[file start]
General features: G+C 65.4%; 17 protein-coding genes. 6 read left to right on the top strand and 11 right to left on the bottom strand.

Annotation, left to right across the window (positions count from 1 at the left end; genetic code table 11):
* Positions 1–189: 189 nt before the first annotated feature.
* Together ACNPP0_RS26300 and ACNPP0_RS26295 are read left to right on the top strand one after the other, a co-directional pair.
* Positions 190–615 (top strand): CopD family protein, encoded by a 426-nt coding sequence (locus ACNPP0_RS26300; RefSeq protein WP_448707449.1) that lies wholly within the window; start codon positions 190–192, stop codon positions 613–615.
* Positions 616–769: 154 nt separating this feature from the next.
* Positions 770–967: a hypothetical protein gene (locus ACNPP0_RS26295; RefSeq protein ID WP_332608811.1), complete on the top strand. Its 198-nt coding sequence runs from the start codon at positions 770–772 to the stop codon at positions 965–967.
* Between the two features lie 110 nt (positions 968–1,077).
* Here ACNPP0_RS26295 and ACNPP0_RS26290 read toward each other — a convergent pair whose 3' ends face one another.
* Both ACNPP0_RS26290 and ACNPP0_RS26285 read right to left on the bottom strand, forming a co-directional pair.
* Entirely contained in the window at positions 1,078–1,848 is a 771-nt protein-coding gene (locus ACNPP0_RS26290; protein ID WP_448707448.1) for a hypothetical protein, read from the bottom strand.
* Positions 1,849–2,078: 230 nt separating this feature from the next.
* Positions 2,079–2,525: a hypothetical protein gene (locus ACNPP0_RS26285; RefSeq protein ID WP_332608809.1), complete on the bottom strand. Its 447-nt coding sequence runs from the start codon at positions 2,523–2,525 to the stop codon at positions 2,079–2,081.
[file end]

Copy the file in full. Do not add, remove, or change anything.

General features: G+C 65.4%; 17 protein-coding genes. 6 read left to right on the top strand and 11 right to left on the bottom strand.

Annotation, left to right across the window (positions count from 1 at the left end; genetic code table 11):
* Positions 1–189: 189 nt before the first annotated feature.
* Together ACNPP0_RS26300 and ACNPP0_RS26295 are read left to right on the top strand one after the other, a co-directional pair.
* Positions 190–615 (top strand): CopD family protein, encoded by a 426-nt coding sequence (locus ACNPP0_RS26300; RefSeq protein WP_448707449.1) that lies wholly within the window; start codon positions 190–192, stop codon positions 613–615.
* Positions 616–769: 154 nt separating this feature from the next.
* Positions 770–967: a hypothetical protein gene (locus ACNPP0_RS26295; RefSeq protein ID WP_332608811.1), complete on the top strand. Its 198-nt coding sequence runs from the start codon at positions 770–772 to the stop codon at positions 965–967.
* Between the two features lie 110 nt (positions 968–1,077).
* Here ACNPP0_RS26295 and ACNPP0_RS26290 read toward each other — a convergent pair whose 3' ends face one another.
* Both ACNPP0_RS26290 and ACNPP0_RS26285 read right to left on the bottom strand, forming a co-directional pair.
* Entirely contained in the window at positions 1,078–1,848 is a 771-nt protein-coding gene (locus ACNPP0_RS26290; protein ID WP_448707448.1) for a hypothetical protein, read from the bottom strand.
* Positions 1,849–2,078: 230 nt separating this feature from the next.
* Positions 2,079–2,525: a hypothetical protein gene (locus ACNPP0_RS26285; RefSeq protein ID WP_332608809.1), complete on the bottom strand. Its 447-nt coding sequence runs from the start codon at positions 2,523–2,525 to the stop codon at positions 2,079–2,081.